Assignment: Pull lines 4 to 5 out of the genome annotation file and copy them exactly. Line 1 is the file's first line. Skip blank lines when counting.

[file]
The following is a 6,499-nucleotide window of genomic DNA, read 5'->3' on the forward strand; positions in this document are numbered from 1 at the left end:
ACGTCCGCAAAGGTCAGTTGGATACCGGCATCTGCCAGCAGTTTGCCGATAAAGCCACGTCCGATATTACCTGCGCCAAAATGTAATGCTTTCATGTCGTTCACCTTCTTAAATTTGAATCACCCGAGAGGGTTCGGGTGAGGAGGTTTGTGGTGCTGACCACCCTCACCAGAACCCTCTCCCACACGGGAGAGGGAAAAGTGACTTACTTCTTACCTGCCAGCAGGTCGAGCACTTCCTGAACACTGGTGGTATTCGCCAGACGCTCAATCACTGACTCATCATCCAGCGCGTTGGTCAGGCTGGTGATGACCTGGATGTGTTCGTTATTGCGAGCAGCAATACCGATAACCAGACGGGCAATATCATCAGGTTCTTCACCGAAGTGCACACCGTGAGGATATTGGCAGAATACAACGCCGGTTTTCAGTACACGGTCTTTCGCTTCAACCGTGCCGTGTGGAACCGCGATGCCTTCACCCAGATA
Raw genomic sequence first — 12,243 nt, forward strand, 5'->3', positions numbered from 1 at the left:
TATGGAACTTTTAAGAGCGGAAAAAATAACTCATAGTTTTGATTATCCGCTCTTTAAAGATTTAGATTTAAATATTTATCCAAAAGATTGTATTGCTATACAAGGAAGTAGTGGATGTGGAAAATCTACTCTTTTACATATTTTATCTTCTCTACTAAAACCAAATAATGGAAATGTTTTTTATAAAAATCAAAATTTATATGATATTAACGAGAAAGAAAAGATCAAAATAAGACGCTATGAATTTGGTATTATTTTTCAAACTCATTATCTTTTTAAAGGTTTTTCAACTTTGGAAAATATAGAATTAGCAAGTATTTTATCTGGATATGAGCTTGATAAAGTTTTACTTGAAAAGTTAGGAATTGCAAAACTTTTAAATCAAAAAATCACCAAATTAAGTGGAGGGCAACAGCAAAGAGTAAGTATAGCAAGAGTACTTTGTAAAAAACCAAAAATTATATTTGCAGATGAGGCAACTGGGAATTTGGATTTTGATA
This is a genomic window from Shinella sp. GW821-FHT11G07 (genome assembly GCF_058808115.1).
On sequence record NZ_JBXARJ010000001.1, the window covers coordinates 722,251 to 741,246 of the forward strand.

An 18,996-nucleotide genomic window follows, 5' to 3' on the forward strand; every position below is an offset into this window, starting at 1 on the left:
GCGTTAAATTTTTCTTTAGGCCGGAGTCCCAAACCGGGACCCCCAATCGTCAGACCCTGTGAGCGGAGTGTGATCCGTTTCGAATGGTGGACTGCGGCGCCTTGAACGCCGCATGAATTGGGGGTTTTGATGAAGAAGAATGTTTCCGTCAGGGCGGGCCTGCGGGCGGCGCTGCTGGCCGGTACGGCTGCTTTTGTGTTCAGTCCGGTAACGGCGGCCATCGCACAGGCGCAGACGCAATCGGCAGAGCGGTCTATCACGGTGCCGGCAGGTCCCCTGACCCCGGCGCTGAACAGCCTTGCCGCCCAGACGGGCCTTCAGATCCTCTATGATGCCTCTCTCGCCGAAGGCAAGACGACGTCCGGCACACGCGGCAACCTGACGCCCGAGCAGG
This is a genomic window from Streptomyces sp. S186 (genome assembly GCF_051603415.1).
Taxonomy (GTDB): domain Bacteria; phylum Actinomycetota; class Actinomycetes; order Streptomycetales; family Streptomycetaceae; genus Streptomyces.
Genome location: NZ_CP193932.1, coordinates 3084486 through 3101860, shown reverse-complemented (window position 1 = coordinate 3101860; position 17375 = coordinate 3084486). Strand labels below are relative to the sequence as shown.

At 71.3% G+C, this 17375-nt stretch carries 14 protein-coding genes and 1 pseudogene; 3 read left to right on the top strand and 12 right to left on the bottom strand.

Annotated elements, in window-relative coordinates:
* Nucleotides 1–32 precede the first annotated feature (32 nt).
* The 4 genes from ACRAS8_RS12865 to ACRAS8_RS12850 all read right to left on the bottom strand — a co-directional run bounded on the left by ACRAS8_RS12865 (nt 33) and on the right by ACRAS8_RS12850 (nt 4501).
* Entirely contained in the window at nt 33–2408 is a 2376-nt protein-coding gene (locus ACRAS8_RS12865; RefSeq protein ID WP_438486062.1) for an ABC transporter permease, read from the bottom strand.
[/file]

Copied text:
TATGGAACTTTTAAGAGCGGAAAAAATAACTCATAGTTTTGATTATCCGCTCTTTAAAGATTTAGATTTAAATATTTATCCAAAAGATTGTATTGCTATACAAGGAAGTAGTGGATGTGGAAAATCTACTCTTTTACATATTTTATCTTCTCTACTAAAACCAAATAATGGAAATGTTTTTTATAAAAATCAAAATTTATATGATATTAACGAGAAAGAAAAGATCAAAATAAGACGCTATGAATTTGGTATTATTTTTCAAACTCATTATCTTTTTAAAGGTTTTTCAACTTTGGAAAATATAGAATTAGCAAGTATTTTATCTGGATATGAGCTTGATAAAGTTTTACTTGAAAAGTTAGGAATTGCAAAACTTTTAAATCAAAAAATCACCAAATTAAGTGGAGGGCAACAGCAAAGAGTAAGTATAGCAAGAGTACTTTGTAAAAAACCAAAAATTATATTTGCAGATGAGGCAACTGGGAATTTGGATTTTGATA
This is a genomic window from Shinella sp. GW821-FHT11G07 (genome assembly GCF_058808115.1).